Women and Lupus – Tackling the Debilitating Connection


Laurie Fickman
With a $2 million grant from the National Institutes of Health, UH biomedical engineer Chandra Mohan will examine why more women than men get lupus.
With a $2 million grant from the National Institutes of Health, UH biomedical engineer Chandra Mohan will examine why more women than men get lupus.

With $2 Million Grant, UH Researcher Unraveling the Link

The chronic inflammatory disease systemic lupus erythematosus (known as SLE or lupus), is about nine times more common in women than men, and a University of Houston researcher now has the money to find out why. The National Institutes of Health has awarded Chandra Mohan, Hugh Roy and Lillie Cranz Cullen Endowed Professor of biomedical engineering, $2 million dollars to examine the connection.

Mohan knows just where he’s taking the money – straight to the bank. Bank1, that is, a critical gene in B-Lymphocytes, immune cells which make the antibodies that cause lupus when they misguidedly attack the body’s own cells.

“Bank1 exists in men and women, but in women the consequences are more drastic because the Bank1 gene and female hormones work together on the same pathway and make even higher levels of disease-causing auto antibodies,” said Mohan.

Genetic studies have led to the identification of several genes involved with lupus, but how they operate is still unclear. One of these genes is the Bank1.

“We will examine how the Bank1 impacts B-cell function and disease, in concert with female sex hormones,” said Mohan. “A unique aspect of this grant is its focus on unraveling why females are more prone to lupus, by factoring in the contributions of culprit genes and estrogens.”

Merely having a target is a step forward in the investigation of the complex autoimmune disease that is difficult to diagnose and treat because it is a multisystem disorder typically impacting skin, joints and kidneys. The disease is characterized by high levels of anti-nuclear autoantibodies and B-cell hyperactivity. Only one treatment for lupus has been approved in nearly 60 years.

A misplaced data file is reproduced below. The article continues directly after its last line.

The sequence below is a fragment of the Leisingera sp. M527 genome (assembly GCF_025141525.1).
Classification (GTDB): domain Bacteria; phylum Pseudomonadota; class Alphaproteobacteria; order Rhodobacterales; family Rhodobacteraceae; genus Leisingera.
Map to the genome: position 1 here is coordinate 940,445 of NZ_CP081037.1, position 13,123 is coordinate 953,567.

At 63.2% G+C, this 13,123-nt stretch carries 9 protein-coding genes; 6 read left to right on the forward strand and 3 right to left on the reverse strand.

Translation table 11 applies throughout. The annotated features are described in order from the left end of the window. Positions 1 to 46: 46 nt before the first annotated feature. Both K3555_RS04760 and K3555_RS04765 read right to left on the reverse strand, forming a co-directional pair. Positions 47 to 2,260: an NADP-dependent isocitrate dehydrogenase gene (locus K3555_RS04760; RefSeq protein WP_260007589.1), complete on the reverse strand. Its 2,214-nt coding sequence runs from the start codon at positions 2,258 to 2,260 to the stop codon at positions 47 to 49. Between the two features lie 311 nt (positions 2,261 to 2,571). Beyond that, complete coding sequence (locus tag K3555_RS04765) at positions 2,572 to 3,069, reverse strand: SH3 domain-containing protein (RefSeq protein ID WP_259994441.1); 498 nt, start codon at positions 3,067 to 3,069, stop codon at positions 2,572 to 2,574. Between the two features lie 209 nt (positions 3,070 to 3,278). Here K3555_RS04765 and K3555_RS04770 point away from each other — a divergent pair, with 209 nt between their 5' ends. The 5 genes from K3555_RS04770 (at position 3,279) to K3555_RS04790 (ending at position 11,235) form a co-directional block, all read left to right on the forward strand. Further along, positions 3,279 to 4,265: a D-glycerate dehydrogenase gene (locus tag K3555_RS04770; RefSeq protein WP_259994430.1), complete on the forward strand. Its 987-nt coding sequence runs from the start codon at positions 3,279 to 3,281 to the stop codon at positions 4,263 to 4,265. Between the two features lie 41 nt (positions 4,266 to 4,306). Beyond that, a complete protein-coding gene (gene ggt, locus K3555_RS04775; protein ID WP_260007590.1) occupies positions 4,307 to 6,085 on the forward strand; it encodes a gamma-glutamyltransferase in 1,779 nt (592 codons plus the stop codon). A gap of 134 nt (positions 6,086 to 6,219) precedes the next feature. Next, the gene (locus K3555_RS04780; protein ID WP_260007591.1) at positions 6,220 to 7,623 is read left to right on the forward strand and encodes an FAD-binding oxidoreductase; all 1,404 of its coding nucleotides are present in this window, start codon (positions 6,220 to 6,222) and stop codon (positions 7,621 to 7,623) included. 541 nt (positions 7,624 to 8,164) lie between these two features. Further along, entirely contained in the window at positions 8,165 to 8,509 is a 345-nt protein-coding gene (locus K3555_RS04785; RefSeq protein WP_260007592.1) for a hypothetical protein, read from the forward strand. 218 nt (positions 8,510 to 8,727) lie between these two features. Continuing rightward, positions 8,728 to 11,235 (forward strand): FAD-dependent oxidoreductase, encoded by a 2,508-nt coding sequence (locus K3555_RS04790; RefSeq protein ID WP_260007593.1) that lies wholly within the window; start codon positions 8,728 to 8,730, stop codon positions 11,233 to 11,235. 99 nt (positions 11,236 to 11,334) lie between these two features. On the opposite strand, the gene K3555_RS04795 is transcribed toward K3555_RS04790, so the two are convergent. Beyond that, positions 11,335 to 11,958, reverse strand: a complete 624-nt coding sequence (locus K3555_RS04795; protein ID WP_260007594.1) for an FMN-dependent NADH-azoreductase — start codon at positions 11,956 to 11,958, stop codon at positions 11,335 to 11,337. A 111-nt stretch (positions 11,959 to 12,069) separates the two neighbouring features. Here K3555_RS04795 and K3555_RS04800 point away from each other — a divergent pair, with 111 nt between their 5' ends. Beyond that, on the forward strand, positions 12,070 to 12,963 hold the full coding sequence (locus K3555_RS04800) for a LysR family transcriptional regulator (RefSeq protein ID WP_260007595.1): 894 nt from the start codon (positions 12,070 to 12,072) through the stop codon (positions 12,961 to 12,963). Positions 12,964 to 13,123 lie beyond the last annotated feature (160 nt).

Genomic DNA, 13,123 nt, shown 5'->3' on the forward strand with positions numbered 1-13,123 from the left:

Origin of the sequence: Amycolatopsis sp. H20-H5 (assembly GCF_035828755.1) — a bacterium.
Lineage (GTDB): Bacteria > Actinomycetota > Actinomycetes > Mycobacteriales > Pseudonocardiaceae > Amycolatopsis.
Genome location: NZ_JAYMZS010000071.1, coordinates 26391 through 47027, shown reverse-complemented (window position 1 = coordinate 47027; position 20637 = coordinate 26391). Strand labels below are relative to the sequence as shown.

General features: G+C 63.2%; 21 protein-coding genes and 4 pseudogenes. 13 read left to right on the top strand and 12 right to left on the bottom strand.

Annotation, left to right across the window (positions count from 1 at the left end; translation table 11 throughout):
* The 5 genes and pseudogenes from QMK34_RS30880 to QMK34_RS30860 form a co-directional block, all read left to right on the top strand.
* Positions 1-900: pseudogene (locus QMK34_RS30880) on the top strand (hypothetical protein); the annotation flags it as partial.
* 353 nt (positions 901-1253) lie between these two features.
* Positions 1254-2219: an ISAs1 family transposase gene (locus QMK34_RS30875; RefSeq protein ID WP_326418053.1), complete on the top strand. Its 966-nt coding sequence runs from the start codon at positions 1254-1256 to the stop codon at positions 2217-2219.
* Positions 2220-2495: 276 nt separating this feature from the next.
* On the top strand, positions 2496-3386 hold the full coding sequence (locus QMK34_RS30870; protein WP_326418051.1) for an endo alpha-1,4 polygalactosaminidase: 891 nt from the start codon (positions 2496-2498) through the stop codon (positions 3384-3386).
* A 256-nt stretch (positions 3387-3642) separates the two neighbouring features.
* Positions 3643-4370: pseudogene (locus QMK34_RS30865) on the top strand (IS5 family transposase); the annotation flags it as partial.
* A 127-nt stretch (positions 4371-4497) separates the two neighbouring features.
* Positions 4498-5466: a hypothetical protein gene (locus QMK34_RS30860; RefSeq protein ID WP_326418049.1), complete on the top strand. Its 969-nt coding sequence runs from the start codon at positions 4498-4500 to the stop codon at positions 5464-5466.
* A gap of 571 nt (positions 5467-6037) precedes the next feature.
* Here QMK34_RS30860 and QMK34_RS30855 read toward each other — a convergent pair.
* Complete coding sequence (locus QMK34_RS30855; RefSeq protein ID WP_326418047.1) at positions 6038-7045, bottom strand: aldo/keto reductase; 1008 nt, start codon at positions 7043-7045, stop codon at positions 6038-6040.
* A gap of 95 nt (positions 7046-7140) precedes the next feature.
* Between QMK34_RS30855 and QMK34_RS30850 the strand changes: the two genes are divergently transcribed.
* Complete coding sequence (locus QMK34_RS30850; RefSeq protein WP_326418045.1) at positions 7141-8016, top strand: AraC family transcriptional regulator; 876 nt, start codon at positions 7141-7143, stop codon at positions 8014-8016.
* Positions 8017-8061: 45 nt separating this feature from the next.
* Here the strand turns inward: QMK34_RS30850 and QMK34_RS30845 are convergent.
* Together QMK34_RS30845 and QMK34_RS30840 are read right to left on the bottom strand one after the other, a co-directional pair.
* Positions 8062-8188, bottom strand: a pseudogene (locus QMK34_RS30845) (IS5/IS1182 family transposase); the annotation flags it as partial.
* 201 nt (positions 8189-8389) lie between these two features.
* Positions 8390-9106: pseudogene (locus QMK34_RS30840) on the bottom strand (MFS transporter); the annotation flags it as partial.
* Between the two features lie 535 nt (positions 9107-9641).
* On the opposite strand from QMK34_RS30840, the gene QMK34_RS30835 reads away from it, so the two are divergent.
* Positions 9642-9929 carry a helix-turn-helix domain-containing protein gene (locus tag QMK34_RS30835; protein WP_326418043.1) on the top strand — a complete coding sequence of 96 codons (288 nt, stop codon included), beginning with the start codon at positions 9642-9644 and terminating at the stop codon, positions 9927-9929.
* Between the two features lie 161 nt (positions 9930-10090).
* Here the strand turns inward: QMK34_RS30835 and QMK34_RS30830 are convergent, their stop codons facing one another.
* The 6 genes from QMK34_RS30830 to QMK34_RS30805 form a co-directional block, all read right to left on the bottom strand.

Mohan will examine the molecular mechanisms through which lupus genes and sex hormones interface to cause autoimmunity. A better understanding of the pathogenic mechanisms underlying the disease will also pave the way towards better therapeutics, he said.

Mohan is one of the leading lupus researchers in the world. For more than three decades he’s been exploring the disease on different fronts.

“There are three major areas we need advances on concerning lupus,” said Mohan. “We need a better understanding of the disease, we need to know if we can diagnose and monitor the disease better using better biomarkers, and we need to know superior ways to treat the disease.”

On this grant Mohan is joined by Chin-Yo Lin of the UH Center for Nuclear Receptors and Cell Signaling and biologist Anne Satterthwaite of UT Southwestern Medical Center in Dallas.



Department/Academic Programs: 


Related News Stories

New Technology Could Improve LASIK Surgery, Eye Disease Detection

Dr. Kirill Larin, University of Houston professor of biomedical engineering, is creating new technology to measure the elasticity of the cornea.

UH Professor to Create Ultrafast 3D Clinical Imaging System

LASIK eye surgery – a laser reshaping of the cornea to improve vision – is one of the most popular elective surgeries in the United States, and a University of Houston professor of biomedical engineering intends to improve upon it by giving surgeons more information about the cornea before they begin.  

Nearing a Treatment for Farsightedness

Kirill Larin, professor of biomedical engineering, has received $3 million from the National Eye Institute to create a new technology capable of precise noninvasive and depth-resolved quantitative measurements of the lens mechanical properties in a clinical setting.

UH Professor Developing New Technology to Detect Lens Elasticity

A biomedical researcher at the University of Houston's Cullen College of Engineering is developing new technology that will measure the stiffness of the lens in the eye, which is likely associated with presbyopia, or farsightedness, the inevitable and age-related loss of the ability to focus on nearby objects.